A damping compound acts like a retardant for sound. As sound waves travel through the medium, it converts the vibratory energy of sound into heat and hence, dissipates the energy. The heat generated is at a microscopic level and has no practical implications.
When you talk about damping compounds- green glue is the #1 player and is extremely well trusted in the soundproofing community. The only other, newer product that I know of, is QuietGlue, which, for all intents and purposes, works the same as GreenGlue- only it’s cheaper as it doesn’t have the same brand value.
If you’re still curious about how Green Glue works and whether it is worth the money- read this post.
Decoupling refers to mechanically removing any direct physical contact between two materials. In this instance, I am talking about decoupling the two layers of drywall. This has the effect of reducing sound transfer drastically.
This is because sound travels through vibrations, and if the first wall layer vibrates, it makes the second layer vibrate as well, which is how sound usually gets transmitted. However, if you decouple the wall layers such that they’re not in direct physical contact anymore- the transmission of sound vibrations goes down drastically as well.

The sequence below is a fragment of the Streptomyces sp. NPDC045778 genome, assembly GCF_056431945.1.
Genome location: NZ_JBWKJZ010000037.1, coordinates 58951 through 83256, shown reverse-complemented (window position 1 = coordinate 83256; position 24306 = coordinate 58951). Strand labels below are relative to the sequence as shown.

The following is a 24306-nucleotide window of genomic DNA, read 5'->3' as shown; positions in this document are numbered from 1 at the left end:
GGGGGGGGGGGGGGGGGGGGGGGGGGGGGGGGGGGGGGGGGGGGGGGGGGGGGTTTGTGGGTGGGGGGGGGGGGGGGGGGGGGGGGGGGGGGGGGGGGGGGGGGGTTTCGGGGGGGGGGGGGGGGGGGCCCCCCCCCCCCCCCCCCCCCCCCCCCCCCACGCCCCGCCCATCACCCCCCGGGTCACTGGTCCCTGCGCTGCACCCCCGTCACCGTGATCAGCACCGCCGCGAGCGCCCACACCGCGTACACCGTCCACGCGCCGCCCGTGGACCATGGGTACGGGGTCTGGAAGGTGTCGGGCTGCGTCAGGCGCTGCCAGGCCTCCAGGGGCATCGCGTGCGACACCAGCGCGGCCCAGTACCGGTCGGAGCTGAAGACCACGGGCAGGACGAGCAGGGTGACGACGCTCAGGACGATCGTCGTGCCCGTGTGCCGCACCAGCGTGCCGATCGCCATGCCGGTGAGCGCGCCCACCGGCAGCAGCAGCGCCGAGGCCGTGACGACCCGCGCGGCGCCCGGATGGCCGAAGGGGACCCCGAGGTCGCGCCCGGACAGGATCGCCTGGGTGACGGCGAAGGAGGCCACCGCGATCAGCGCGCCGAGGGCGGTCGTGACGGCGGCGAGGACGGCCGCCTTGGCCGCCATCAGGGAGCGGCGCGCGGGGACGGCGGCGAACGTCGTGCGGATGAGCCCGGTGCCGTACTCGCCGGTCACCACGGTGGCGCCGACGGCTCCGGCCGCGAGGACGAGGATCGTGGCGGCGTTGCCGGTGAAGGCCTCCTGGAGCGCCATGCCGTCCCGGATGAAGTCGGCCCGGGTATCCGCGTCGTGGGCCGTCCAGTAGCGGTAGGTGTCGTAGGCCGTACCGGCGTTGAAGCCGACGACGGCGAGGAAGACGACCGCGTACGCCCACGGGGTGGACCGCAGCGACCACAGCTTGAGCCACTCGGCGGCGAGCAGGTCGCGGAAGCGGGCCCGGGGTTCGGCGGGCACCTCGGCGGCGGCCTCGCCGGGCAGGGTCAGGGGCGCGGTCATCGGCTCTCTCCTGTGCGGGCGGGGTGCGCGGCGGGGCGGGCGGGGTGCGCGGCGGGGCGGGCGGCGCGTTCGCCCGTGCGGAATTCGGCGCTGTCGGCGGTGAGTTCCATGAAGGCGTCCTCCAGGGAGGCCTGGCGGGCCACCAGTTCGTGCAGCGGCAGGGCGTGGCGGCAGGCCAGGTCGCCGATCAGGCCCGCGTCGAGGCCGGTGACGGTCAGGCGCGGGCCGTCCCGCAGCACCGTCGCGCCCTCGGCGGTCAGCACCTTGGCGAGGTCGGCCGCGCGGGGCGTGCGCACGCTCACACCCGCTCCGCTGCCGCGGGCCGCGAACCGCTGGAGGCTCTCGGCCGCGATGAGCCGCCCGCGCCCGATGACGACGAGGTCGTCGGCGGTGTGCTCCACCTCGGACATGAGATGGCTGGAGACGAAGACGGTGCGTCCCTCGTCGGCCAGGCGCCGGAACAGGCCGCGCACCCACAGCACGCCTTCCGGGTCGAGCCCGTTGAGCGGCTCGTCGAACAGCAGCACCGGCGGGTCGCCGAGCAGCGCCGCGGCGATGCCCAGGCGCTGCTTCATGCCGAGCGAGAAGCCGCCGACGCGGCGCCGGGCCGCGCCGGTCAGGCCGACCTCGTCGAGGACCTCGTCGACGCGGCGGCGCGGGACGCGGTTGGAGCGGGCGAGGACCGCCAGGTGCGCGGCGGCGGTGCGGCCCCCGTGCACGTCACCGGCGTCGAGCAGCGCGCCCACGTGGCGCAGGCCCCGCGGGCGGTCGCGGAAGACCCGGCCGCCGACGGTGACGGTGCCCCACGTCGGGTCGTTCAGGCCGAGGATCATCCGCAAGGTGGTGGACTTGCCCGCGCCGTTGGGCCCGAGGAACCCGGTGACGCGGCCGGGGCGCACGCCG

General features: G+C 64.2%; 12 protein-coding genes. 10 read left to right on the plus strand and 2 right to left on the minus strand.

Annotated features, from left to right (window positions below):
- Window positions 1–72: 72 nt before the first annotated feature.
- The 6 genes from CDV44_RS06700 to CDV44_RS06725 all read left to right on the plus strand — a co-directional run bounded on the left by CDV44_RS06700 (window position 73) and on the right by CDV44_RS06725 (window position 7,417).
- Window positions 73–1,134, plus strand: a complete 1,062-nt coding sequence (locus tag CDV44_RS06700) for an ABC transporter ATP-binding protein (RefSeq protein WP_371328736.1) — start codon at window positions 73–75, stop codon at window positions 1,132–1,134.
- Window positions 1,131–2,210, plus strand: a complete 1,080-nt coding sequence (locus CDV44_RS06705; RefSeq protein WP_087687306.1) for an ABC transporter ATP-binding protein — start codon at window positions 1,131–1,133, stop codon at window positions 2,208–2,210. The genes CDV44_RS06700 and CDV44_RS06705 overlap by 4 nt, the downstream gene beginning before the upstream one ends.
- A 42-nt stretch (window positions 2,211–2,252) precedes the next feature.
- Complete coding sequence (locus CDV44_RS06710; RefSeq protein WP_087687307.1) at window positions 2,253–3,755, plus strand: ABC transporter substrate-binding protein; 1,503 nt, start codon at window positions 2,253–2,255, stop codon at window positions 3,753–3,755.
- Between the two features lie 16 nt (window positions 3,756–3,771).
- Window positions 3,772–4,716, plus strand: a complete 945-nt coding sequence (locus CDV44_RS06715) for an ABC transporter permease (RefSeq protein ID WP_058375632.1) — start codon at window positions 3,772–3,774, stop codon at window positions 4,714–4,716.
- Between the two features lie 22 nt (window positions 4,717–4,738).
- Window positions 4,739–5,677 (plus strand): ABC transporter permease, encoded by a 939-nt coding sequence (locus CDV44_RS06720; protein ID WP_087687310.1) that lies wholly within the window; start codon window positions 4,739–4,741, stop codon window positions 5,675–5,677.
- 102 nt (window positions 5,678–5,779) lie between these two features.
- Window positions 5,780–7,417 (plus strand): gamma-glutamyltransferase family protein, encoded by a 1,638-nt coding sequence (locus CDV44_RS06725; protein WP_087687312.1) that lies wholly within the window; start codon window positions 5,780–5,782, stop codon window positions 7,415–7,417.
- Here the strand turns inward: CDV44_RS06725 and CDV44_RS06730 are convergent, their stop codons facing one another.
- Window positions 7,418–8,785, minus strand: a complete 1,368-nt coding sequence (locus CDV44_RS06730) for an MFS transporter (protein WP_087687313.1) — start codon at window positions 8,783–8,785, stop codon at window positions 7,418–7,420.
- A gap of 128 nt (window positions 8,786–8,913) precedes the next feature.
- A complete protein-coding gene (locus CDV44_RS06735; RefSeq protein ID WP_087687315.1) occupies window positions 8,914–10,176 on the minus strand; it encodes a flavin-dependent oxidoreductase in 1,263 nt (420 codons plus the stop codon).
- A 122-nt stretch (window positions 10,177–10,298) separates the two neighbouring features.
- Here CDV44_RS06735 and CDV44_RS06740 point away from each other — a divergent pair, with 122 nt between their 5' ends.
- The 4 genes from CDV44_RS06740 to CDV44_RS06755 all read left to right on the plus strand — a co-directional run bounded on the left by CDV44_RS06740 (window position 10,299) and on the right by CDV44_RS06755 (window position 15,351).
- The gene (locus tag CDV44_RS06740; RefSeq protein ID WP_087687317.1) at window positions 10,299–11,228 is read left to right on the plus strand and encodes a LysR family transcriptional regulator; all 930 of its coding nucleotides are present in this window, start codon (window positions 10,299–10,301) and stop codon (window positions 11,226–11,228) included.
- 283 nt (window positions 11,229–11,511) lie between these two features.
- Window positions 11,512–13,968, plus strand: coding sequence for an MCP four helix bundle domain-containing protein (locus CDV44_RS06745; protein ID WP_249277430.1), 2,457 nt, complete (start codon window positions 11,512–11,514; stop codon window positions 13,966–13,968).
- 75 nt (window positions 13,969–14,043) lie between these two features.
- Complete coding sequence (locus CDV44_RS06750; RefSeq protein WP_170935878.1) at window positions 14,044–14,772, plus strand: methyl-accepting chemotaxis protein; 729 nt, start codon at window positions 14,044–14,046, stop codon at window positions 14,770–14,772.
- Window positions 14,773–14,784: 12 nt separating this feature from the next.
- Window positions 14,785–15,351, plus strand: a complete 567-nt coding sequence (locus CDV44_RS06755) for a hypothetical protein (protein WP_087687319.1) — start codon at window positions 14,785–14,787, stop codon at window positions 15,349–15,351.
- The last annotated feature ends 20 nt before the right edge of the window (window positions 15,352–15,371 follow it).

Decoupling can occur through using resilient channels, resilient clips etc. I wrote this article a while ago, if you want to know more about the topic.
So there you have it- the 3 things needed to soundproof a room:
If you are going to tear down your existing drywall, I also recommend getting putty pads to wrap around your electrical outlets while you’re at it. This is because gaps tend to form around electrical outlets that conduct sound transfer, and it’s always a good precaution to cover them with acoustic putty pads.
Lastly, you may also consider adding some more mass to your walls by adding some other soundproofing materials- such as Mass Loaded Vinyl(MLV), blown cellulose, etc. By the way, I wrote a post on 24 materials to soundproof a room with, if you’re looking for some more ideas on this.
Now, I say this step is optional because it depends on your budget and how much sound insulation you’re looking for, whether you should do this or not.
These are things that you’ll need to talk to a soundproofing expert about- because only they, through their experience can possibly guide you on the best solution for your needs. You won’t get the answer on the internet.
What I can help you with though, is prepare you with the things you should ask.
That’s about all you need to know about soundproofing walls, really.